Nicaragua: "Being a teacher is a career that I fell in love with"
an article by Fernando Francia, Communications officer, Latin America Regional Office of Education International (reprinted by permission and abridged)
Video: María Elena Cordonero, teacher
Poverty, needs, and problems cannot diminish teacher María Elena Cordonero’s enthusiasm to keep on sowing the seeds of knowledge in every class she teaches in first grade in the Granada Department of Nicaragua.
click on photo to enlarge
María Elena Cordonero leaves home very early, takes her children to their own school and arrives before seven in the morning at the school where she teaches first year primary school pupils.
Before school begins, she chats with some of the parents about any questions they may have or something that interests them, and tries to begin with songs and games at seven on the dot. “I begin with games so that the children can adapt and are ready to work. Because sometimes they don’t sleep well, they have problems at home or they haven’t eaten. It’s so they can get motivated.”
Economic difficulties have an impact on the children’s education but the teachers’ struggle for quality education always seeks to overcome these difficulties and provide the best for their pupils. “I feel pleased when the children are comfortable. My roof has been leaking and the parents came to do some activities. I was happy when we got the roof sorted out. Because if the children feel good, then I work well,” said María Elena.
For this teacher who strives daily to give an education to dozens of children, “a good quality school is a school that gives the best to its children. “Sometimes, it is not about having infrastructure, having acrylic boards or fans. It’s about having the will, for the teachers, the parents and the administrative staff. And for the government that supports us and asks us as teachers what we need to keep moving forward, what tools we need, what strategies, and gives them to us,” said the teacher.
The Latin America Regional Committee of Education International is in the process of building up a Latin American Pedagogical Movement that aims to take the concept of quality education to the classroom and present as a public policy proposal the trade union vision of all round quality education.
One of the pillars of this Pedagogical Movement for Quality Education is the active participation of teachers in education policy proposals.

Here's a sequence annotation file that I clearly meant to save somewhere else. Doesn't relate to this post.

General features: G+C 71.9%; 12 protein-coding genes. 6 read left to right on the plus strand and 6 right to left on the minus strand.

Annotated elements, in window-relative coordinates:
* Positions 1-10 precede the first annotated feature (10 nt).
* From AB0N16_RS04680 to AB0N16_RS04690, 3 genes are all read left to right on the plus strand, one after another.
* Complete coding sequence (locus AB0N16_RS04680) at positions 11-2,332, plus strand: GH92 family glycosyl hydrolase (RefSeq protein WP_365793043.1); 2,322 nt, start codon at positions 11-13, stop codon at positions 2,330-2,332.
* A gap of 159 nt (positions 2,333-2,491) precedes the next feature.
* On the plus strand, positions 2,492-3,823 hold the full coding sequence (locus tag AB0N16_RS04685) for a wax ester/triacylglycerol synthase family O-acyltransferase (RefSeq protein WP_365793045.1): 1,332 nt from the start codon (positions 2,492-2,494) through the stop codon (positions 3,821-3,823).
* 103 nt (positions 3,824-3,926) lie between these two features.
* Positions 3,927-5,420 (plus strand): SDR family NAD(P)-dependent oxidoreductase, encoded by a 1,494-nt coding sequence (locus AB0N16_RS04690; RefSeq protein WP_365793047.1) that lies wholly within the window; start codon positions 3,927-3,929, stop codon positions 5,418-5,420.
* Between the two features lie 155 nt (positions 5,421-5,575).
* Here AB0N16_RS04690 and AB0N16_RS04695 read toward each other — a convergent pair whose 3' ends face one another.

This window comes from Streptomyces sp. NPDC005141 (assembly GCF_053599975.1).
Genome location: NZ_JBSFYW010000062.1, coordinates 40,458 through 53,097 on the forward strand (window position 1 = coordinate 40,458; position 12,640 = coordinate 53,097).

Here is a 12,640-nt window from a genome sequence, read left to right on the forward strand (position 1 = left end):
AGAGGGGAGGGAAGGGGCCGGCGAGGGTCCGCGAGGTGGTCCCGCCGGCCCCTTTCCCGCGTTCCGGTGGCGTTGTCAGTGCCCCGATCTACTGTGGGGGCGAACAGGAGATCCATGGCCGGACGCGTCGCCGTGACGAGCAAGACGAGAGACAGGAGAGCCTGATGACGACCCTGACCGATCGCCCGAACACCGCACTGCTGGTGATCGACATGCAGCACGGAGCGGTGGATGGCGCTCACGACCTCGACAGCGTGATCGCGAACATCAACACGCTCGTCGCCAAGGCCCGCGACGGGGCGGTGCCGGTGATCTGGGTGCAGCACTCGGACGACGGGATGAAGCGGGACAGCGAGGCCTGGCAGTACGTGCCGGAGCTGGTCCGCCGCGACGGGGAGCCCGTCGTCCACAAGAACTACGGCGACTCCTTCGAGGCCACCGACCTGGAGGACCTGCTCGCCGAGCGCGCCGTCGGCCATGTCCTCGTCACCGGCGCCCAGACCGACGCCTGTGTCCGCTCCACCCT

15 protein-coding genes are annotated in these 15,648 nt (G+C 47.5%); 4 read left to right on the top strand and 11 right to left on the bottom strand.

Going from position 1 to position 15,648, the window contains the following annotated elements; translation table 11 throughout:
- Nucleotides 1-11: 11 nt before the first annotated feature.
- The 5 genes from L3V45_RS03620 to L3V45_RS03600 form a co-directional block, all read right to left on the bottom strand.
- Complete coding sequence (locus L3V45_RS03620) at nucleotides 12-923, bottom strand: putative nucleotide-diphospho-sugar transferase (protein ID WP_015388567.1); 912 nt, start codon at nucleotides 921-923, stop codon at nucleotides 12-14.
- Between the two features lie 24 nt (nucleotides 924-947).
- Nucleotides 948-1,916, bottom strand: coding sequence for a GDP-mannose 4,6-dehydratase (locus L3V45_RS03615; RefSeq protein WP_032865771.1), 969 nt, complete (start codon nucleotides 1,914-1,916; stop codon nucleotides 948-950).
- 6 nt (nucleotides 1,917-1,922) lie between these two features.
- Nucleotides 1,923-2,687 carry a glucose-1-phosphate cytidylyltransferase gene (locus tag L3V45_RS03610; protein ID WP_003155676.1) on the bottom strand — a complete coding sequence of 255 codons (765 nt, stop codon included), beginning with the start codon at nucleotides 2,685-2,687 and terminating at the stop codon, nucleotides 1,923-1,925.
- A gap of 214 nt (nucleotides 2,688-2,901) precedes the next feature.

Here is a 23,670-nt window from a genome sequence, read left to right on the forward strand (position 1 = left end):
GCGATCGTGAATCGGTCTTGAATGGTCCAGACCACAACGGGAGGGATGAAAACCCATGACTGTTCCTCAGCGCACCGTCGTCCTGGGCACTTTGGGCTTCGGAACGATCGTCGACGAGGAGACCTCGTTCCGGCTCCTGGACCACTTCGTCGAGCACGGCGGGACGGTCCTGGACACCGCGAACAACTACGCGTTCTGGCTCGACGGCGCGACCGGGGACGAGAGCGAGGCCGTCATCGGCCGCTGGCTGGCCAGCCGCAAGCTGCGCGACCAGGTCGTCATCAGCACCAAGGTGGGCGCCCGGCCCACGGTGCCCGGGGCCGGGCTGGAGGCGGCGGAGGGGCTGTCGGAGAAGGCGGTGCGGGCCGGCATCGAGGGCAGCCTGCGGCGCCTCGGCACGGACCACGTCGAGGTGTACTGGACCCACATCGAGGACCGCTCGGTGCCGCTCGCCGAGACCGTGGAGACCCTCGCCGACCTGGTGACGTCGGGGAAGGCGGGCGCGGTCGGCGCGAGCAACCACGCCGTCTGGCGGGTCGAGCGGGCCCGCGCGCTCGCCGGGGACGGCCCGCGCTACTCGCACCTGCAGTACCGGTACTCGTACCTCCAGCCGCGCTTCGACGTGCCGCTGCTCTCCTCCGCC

In Granada, Nicaragua, María Elena strives every day from the classroom and through her work to achieve quality education. “In the school where I am, there is no cleaning staff, it is us teachers who have to clean the room. In addition to cleaning, I have to break off from teaching in order to provide school meals. In the classroom, I collect the plates the children have brought with them and then I serve them their food. The work of the teacher is not only to teach lessons. There are children who come to school without having eaten breakfast. More than teachers, we are mothers. The children need looking after,” she explains.
For María Elena, it is a labour of love. “It was a career I fell in love with,” she says. . . .
(Thank you to Janet Hudgins, the CPNN reporter for this article.)
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Letter from Mohatma Gandhi to Maria Montessori.
To Madame Montessori
Even as you, out of your love for children, are endeavoring to teach children, through your numerous institution, the best that can be brought out of them, even so, I hope that it will be possible not only for the children of the wealthy and the well-to-do, but for the children of paupers to receive training of this nature. You have very truly remarked that if we are to reach real peace in this world and if we are to carry on a real war against war, we shall have to begin with children and if they will grow up in their natural innocence, we won't have the struggle, we won't have to pass fruitless idle resolutions, but we shall go from love to love and peace to peace, until at last all the corners of the world are covered with that peace and love for which, consciously or unconsciously, the whole world is hungering.
Mohatma Gandhi, Young India, 19-11-''31